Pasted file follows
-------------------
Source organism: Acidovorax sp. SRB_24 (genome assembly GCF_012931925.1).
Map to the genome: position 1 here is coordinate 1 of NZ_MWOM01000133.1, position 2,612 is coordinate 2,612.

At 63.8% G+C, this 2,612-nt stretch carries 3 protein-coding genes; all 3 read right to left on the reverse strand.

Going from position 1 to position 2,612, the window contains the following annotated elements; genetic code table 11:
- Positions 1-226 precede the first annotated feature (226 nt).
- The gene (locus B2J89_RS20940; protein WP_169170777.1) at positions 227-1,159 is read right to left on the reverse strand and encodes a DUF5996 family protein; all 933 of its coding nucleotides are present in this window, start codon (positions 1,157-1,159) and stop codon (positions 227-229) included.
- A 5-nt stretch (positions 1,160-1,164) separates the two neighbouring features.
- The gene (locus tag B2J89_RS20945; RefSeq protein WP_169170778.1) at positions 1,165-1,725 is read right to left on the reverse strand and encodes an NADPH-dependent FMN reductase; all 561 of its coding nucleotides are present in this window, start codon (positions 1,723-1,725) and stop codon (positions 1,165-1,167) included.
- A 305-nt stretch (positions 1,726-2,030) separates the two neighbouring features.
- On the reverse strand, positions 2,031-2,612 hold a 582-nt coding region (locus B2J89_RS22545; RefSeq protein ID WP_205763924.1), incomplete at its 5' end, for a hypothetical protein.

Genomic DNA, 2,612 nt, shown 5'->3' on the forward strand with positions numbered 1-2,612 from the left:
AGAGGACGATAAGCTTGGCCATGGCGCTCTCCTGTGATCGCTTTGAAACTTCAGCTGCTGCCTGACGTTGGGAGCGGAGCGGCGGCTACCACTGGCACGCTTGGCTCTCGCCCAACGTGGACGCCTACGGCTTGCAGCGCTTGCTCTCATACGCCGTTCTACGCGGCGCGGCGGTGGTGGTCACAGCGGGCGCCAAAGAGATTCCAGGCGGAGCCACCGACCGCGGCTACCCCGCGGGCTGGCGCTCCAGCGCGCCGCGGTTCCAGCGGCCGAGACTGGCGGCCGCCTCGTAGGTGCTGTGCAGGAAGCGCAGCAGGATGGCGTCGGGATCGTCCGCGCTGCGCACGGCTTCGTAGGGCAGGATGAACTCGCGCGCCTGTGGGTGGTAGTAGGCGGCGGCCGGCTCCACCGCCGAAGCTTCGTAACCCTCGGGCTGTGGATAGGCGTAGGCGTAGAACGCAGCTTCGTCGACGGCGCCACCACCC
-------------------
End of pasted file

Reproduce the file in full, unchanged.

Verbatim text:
Source organism: Acidovorax sp. SRB_24 (genome assembly GCF_012931925.1).
Map to the genome: position 1 here is coordinate 1 of NZ_MWOM01000133.1, position 2,612 is coordinate 2,612.

At 63.8% G+C, this 2,612-nt stretch carries 3 protein-coding genes; all 3 read right to left on the reverse strand.

Going from position 1 to position 2,612, the window contains the following annotated elements; genetic code table 11:
- Positions 1-226 precede the first annotated feature (226 nt).
- The gene (locus B2J89_RS20940; protein WP_169170777.1) at positions 227-1,159 is read right to left on the reverse strand and encodes a DUF5996 family protein; all 933 of its coding nucleotides are present in this window, start codon (positions 1,157-1,159) and stop codon (positions 227-229) included.
- A 5-nt stretch (positions 1,160-1,164) separates the two neighbouring features.
- The gene (locus tag B2J89_RS20945; RefSeq protein WP_169170778.1) at positions 1,165-1,725 is read right to left on the reverse strand and encodes an NADPH-dependent FMN reductase; all 561 of its coding nucleotides are present in this window, start codon (positions 1,723-1,725) and stop codon (positions 1,165-1,167) included.
- A 305-nt stretch (positions 1,726-2,030) separates the two neighbouring features.
- On the reverse strand, positions 2,031-2,612 hold a 582-nt coding region (locus B2J89_RS22545; RefSeq protein ID WP_205763924.1), incomplete at its 5' end, for a hypothetical protein.

Genomic DNA, 2,612 nt, shown 5'->3' on the forward strand with positions numbered 1-2,612 from the left:
AGAGGACGATAAGCTTGGCCATGGCGCTCTCCTGTGATCGCTTTGAAACTTCAGCTGCTGCCTGACGTTGGGAGCGGAGCGGCGGCTACCACTGGCACGCTTGGCTCTCGCCCAACGTGGACGCCTACGGCTTGCAGCGCTTGCTCTCATACGCCGTTCTACGCGGCGCGGCGGTGGTGGTCACAGCGGGCGCCAAAGAGATTCCAGGCGGAGCCACCGACCGCGGCTACCCCGCGGGCTGGCGCTCCAGCGCGCCGCGGTTCCAGCGGCCGAGACTGGCGGCCGCCTCGTAGGTGCTGTGCAGGAAGCGCAGCAGGATGGCGTCGGGATCGTCCGCGCTGCGCACGGCTTCGTAGGGCAGGATGAACTCGCGCGCCTGTGGGTGGTAGTAGGCGGCGGCCGGCTCCACCGCCGAAGCTTCGTAACCCTCGGGCTGTGGATAGGCGTAGGCGTAGAACGCAGCTTCGTCGACGGCGCCACCACCC